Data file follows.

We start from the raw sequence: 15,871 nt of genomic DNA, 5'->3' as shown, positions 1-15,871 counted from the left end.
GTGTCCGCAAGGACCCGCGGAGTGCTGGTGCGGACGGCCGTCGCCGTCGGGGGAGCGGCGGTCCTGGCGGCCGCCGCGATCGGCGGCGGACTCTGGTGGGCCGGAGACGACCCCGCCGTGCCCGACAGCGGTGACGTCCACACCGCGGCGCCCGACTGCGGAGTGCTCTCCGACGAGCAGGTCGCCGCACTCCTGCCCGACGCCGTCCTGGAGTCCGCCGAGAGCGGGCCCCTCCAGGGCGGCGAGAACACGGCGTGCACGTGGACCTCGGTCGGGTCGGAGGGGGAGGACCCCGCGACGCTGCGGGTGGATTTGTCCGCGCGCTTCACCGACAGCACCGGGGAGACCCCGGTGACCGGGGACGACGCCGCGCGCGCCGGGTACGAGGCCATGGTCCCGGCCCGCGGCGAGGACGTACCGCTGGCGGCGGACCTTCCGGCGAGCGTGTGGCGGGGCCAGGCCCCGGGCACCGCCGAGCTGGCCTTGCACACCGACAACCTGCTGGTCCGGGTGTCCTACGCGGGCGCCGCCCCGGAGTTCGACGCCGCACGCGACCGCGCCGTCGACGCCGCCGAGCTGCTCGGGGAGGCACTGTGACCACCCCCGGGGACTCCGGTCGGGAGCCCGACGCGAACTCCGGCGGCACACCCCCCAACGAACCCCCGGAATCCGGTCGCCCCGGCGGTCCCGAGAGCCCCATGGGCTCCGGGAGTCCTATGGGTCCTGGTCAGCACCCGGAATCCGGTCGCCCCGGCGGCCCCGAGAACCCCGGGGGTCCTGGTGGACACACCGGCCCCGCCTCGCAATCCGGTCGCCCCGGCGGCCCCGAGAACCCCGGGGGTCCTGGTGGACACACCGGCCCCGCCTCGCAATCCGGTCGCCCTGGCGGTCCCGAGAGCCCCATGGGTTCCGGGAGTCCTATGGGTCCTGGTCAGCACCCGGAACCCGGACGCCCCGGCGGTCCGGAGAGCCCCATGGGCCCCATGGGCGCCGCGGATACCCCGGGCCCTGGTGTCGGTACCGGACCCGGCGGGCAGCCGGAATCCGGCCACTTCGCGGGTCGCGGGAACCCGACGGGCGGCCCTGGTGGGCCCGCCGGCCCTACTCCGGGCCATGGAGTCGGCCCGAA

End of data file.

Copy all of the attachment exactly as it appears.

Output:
We start from the raw sequence: 15,871 nt of genomic DNA, 5'->3' as shown, positions 1-15,871 counted from the left end.
GTGTCCGCAAGGACCCGCGGAGTGCTGGTGCGGACGGCCGTCGCCGTCGGGGGAGCGGCGGTCCTGGCGGCCGCCGCGATCGGCGGCGGACTCTGGTGGGCCGGAGACGACCCCGCCGTGCCCGACAGCGGTGACGTCCACACCGCGGCGCCCGACTGCGGAGTGCTCTCCGACGAGCAGGTCGCCGCACTCCTGCCCGACGCCGTCCTGGAGTCCGCCGAGAGCGGGCCCCTCCAGGGCGGCGAGAACACGGCGTGCACGTGGACCTCGGTCGGGTCGGAGGGGGAGGACCCCGCGACGCTGCGGGTGGATTTGTCCGCGCGCTTCACCGACAGCACCGGGGAGACCCCGGTGACCGGGGACGACGCCGCGCGCGCCGGGTACGAGGCCATGGTCCCGGCCCGCGGCGAGGACGTACCGCTGGCGGCGGACCTTCCGGCGAGCGTGTGGCGGGGCCAGGCCCCGGGCACCGCCGAGCTGGCCTTGCACACCGACAACCTGCTGGTCCGGGTGTCCTACGCGGGCGCCGCCCCGGAGTTCGACGCCGCACGCGACCGCGCCGTCGACGCCGCCGAGCTGCTCGGGGAGGCACTGTGACCACCCCCGGGGACTCCGGTCGGGAGCCCGACGCGAACTCCGGCGGCACACCCCCCAACGAACCCCCGGAATCCGGTCGCCCCGGCGGTCCCGAGAGCCCCATGGGCTCCGGGAGTCCTATGGGTCCTGGTCAGCACCCGGAATCCGGTCGCCCCGGCGGCCCCGAGAACCCCGGGGGTCCTGGTGGACACACCGGCCCCGCCTCGCAATCCGGTCGCCCCGGCGGCCCCGAGAACCCCGGGGGTCCTGGTGGACACACCGGCCCCGCCTCGCAATCCGGTCGCCCTGGCGGTCCCGAGAGCCCCATGGGTTCCGGGAGTCCTATGGGTCCTGGTCAGCACCCGGAACCCGGACGCCCCGGCGGTCCGGAGAGCCCCATGGGCCCCATGGGCGCCGCGGATACCCCGGGCCCTGGTGTCGGTACCGGACCCGGCGGGCAGCCGGAATCCGGCCACTTCGCGGGTCGCGGGAACCCGACGGGCGGCCCTGGTGGGCCCGCCGGCCCTACTCCGGGCCATGGAGTCGGCCCGAA